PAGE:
Ignoring scriptural taboos against the use of imagery or the use of vain repetitions in prayer, he quotes repeatedly from the book, Sacred Pathways, which recommends carrying symbols or icons, choosing mantras, and visualizing God. Each of these things is commonly used in all forms of occult and witchcraft, and each of these things are forbidden to Jews and Christians.

   Bickle claims (in all earnestness) that the bookstore chain, Barnes & Nobles, is prophesying to the church. He says he believes this to be the case because the store has carried so many books on the mystics and contemplative prayer.

   He insists we need to study the lives and writings of the Roman Catholic mystics to walk in God’s fullness.

  Bickle wants to know why the entire church, not just himself and others who embrace eastern spirituality, is not picking up on the fact that God is calling the entire Body of Christ to live lifestyles of contemplative prayer.

   In the past, Bickle has seen Protestantism as a hindrance to the movement for contemplative prayer. Historically, this has been the case. Unfortunately, it is no longer the case.

   He claims the most inspiring light in all of Christianity came out of the Roman Catholic Church during the dark ages.

  Although no serious scholar or historian has ever made such a claim, Bickle says we have to dismantle (“we” meaning he and his followers) the idea that church history began with Martin Luther.

   In this, Bickle creates a non-existent conflict so he can provide his followers with a common enemy (or issue) to defend themselves against. This is standard tactic among all cult leaders.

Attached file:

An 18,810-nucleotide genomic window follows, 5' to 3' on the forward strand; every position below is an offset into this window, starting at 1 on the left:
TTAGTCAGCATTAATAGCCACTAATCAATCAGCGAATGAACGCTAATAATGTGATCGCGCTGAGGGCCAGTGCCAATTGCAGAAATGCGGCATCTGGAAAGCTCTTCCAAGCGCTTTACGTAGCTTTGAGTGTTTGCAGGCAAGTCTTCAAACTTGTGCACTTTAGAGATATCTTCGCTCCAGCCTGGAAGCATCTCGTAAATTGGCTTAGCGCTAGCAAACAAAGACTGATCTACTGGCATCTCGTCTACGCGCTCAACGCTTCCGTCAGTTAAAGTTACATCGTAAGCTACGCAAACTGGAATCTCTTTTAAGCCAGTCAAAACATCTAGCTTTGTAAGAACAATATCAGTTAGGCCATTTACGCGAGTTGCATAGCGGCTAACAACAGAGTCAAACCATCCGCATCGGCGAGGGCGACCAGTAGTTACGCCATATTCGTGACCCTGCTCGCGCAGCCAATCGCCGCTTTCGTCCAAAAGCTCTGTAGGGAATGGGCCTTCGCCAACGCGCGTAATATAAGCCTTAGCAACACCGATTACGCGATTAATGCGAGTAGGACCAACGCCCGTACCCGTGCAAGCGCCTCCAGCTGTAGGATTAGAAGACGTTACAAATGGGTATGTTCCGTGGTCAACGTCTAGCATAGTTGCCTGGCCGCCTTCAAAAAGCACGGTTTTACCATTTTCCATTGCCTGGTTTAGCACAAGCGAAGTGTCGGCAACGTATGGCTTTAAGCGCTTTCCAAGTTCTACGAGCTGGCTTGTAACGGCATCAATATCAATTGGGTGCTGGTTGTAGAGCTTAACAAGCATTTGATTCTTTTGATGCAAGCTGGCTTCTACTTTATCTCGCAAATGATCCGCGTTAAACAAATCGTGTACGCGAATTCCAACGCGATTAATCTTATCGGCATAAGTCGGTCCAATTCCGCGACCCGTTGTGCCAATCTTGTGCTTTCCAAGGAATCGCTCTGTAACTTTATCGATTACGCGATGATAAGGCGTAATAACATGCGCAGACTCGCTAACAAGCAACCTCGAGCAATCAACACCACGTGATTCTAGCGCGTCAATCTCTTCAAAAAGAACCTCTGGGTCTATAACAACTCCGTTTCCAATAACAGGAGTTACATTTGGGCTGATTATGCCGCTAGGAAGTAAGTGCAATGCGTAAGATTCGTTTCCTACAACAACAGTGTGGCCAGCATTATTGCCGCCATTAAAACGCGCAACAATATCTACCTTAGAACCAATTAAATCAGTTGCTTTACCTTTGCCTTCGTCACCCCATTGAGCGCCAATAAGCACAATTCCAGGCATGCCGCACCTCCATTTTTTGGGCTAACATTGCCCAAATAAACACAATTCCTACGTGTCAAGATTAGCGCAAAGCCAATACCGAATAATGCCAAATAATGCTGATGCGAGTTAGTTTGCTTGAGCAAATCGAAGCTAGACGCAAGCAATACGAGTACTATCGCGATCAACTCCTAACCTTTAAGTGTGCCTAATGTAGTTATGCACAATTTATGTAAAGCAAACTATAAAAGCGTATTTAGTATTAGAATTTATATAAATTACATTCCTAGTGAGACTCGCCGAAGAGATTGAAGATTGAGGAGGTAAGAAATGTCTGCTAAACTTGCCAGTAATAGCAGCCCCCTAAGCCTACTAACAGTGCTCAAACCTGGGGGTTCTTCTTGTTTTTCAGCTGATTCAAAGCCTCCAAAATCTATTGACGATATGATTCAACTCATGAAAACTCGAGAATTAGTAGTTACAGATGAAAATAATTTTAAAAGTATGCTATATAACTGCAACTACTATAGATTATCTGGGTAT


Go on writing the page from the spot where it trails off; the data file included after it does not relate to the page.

No Bible believing Christian has ever claimed that Church history began with Martin Luther.

   He minimizes the false doctrine and historic atrocities of the Roman Catholic Church.

   Speaking of the cruel torture and burning at the stake of those who refused to acknowledge the Roman Mass was anything other than symbolic of the body and blood of Christ, Bickle said, “But didn’t Catholics do some funny things? Well, when you stand before the Lord, you’ll find out you did some funny things too.”

   This writer refutes Mr. Bickle and his demonically twisted idea of what constitutes “funny.” The brightest and most inspiring lights ever produced by the Roman Catholic Church were not the mystics, but, rather, the lights produced by the fires at Smithfield as true Christians died with their lights still shining for the true faith, which consists in its totality and simplicity [4] of Jesus Christ and His great redemption, which is obtained by faith alone, independently of any church sacrament, creed, denomination, or spiritual discipline.

   These shining and burning lights were willing to be burned alive in defense of the truth rather than surrender to the tortures inflicted by the Roman Catholic Church during the horrors of the Spanish Inquisition.

   We fail to find anything in all of that that can remotely be referred to as, funny.